According to credit bureau TransUnion’s Q2 2017 Industry Insights Report, you now have another problem to deal with – difficulty in getting credit at all.

TransUnion found that overall originations for subprime consumer credit have dropped sharply over the past four quarters. Total subprime originations dropped from a post-crisis peak of just under 6 million consumers in Q2 2016 to just under 4.6 million in Q1 2017. The last two quarters represent the first consecutive year-over-year decreases in overall subprime ori…

Credit Card Delinquencies Soar


America’s economy is improving by most standards – but is it improving on the backs of excessive debt?

According to the New York Federal Reserve, total household debt reached a new high of $13.15 trillion in the fourth quarter of 2017. While the majority of household debt is mortgage debt, consumer credit rose by the largest amount in sixteen years, and revolving debt (primarily credit cards) increased by a substantial $26 billion from the third quarter of 2017.

Debt is not necessarily bad, even high-interest credit card debt, as long as it’s managed well. Unfortunately, Federal Reserve data also shows a general increase in credit card delinquencies.

Credit card delinquency rates had decreased steadily from the 2009 recessionary peak of 6.7% down to 2.12% in early 2015, but since then delinquency rates have trended upward. Delinquencies dropped slightly in the fourth quarter of 2017 – from 2.52% in the third quarter to 2.48% – but the overall upward tre…

Video: The Big Mistake This Instagram Star Made With Her Credit Score


You learned reading, writing and arithmetic in school, but did you learn anything about credit? Watch award-winning wellness author Nikki Sharp share with MoneyTips Consumer Advocate Kristin Malia the credit score insights she wishes she’d been taught at school.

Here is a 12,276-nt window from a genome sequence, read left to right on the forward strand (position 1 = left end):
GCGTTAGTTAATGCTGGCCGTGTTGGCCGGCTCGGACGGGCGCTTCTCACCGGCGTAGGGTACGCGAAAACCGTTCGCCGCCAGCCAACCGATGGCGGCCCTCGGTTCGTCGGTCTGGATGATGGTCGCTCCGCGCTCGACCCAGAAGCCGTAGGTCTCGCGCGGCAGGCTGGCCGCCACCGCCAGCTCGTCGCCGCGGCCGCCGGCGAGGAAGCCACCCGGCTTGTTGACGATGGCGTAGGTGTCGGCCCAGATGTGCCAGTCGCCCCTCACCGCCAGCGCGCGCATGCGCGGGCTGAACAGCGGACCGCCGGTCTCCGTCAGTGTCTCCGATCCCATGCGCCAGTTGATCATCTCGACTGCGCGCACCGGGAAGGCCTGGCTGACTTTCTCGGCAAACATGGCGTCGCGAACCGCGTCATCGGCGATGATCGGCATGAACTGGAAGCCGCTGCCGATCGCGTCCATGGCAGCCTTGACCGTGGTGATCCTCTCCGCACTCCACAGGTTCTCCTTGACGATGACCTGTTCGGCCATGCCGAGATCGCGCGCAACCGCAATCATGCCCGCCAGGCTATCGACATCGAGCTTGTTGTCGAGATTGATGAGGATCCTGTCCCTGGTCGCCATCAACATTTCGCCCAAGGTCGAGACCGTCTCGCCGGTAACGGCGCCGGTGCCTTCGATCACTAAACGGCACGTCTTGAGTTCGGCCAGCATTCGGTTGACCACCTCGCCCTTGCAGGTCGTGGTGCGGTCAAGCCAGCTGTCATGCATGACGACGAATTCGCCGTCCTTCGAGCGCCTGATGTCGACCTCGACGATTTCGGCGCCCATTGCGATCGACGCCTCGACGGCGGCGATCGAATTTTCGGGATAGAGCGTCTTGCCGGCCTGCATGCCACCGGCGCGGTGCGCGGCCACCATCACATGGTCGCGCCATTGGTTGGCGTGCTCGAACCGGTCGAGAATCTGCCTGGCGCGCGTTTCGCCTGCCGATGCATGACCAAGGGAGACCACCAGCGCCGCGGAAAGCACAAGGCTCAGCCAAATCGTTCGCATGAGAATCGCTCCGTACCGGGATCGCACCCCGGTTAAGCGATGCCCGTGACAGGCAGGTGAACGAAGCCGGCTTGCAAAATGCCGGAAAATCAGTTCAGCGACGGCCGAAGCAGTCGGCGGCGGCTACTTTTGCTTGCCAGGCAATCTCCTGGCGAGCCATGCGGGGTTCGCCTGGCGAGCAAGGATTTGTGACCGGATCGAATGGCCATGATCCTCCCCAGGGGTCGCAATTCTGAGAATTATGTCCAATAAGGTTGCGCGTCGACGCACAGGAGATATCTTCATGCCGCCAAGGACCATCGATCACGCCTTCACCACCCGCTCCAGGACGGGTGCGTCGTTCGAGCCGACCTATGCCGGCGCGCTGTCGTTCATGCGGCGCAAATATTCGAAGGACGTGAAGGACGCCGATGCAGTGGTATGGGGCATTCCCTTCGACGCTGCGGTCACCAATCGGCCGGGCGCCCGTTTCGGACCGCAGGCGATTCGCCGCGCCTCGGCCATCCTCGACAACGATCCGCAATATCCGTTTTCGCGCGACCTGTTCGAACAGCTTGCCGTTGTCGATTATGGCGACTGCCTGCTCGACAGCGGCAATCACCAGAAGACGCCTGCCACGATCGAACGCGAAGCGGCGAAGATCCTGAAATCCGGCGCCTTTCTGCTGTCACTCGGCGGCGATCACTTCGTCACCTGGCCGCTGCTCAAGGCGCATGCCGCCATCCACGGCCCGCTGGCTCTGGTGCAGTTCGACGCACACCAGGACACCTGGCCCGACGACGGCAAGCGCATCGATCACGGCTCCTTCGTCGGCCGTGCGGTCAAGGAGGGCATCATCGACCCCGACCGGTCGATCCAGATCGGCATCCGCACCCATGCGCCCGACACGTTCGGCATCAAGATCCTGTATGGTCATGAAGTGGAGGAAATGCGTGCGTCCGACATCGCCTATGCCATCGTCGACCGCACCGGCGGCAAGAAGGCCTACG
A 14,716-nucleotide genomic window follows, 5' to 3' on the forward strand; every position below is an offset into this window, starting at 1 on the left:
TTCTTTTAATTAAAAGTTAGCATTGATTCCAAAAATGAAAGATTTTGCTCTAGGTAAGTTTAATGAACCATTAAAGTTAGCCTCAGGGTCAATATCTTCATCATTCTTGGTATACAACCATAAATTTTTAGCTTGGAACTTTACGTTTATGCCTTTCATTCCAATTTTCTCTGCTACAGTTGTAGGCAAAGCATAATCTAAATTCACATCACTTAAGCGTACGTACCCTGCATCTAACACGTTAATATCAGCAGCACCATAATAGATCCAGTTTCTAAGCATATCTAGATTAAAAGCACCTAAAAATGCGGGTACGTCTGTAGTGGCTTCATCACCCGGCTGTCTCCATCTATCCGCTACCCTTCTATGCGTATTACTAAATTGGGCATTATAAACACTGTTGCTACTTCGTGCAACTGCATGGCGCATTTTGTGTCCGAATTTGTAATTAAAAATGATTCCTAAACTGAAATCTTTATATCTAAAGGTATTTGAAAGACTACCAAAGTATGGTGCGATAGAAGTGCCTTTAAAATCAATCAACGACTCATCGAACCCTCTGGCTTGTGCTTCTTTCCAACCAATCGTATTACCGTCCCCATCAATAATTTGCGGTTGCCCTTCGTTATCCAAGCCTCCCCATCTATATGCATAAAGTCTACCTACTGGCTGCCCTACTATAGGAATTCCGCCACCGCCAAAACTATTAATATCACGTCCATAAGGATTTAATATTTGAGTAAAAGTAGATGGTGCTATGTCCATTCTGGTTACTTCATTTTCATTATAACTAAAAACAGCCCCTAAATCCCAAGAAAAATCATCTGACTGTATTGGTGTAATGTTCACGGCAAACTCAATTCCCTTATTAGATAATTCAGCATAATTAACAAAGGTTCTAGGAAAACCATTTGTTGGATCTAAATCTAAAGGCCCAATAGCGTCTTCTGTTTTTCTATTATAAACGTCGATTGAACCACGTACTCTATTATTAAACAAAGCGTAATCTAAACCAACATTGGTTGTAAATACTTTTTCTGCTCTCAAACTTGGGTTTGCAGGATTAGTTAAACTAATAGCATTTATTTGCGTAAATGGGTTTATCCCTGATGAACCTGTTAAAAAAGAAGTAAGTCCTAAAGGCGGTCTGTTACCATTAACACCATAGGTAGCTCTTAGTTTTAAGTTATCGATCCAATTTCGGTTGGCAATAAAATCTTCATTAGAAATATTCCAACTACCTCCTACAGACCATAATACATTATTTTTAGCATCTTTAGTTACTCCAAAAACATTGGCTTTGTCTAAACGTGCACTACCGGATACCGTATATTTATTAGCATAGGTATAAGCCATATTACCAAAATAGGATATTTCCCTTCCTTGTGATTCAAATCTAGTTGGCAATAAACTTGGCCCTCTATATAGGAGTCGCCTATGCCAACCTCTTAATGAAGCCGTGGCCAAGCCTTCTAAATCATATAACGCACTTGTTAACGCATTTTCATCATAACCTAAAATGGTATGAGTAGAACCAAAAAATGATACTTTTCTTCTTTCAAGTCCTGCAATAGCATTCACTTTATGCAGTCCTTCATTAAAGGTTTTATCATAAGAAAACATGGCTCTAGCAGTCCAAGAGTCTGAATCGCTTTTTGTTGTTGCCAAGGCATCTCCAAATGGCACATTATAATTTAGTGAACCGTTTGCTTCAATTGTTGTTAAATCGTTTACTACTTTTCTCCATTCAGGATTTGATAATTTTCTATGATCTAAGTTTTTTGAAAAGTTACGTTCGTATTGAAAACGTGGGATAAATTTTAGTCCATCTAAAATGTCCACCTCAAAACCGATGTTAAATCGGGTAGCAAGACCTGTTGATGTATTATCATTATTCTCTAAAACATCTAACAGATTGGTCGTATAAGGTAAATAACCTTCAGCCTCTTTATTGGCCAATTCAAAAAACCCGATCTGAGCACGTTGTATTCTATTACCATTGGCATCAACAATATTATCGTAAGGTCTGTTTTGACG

You can check your credit score and read your credit report for free within minutes using Credit Manager by MoneyTips.

Interest Rate Acronyms


APR and APY – are they new texting acronyms? IDK, you say – or rather, you text? (For the benefit of the textually-challenged, IDK means “I don’t know.”) If you think they are texting acronyms, or just “DK” what they are, it’s time to learn.

APR and APY are financial acronyms, short for Annual Percentage Rate and Annual Percentage Yield, respectively. Both are interest rates, but they have a significant difference. APR does not address how interest is compounded – the default is the interest that you earn if you are depositing money, or pay if you are borrowing it – in one year. APY takes into account how often the interest is compounded.

If interest is compounded once per year, there is no difference between APR and APY – interest is added all at one time. However, let’s assume an interest rate is compounded monthly. In that case, the interest payment is divided up into twelve equal increments.

If you are earning interest on a deposit, that adds a sma…

Risks Businesses Take With Credit Cards


Many businesses make use of credit cards for daily purchases, and some new small business owners even finance their entire business on credit cards in the beginning. A business can make use of various reward points and other perks to save money and build up its credit score, but there are some downsides to using business credit, too. Just as with individual credit cards, there are risks. Here are a few things a business needs to be wary of.

Multiple employees can have credit cards connected to the same account, making it easy for businesses with several employees who need to make regular purchases. However, these employees can abuse their credit cards by using them for personal purchases. The business is respons…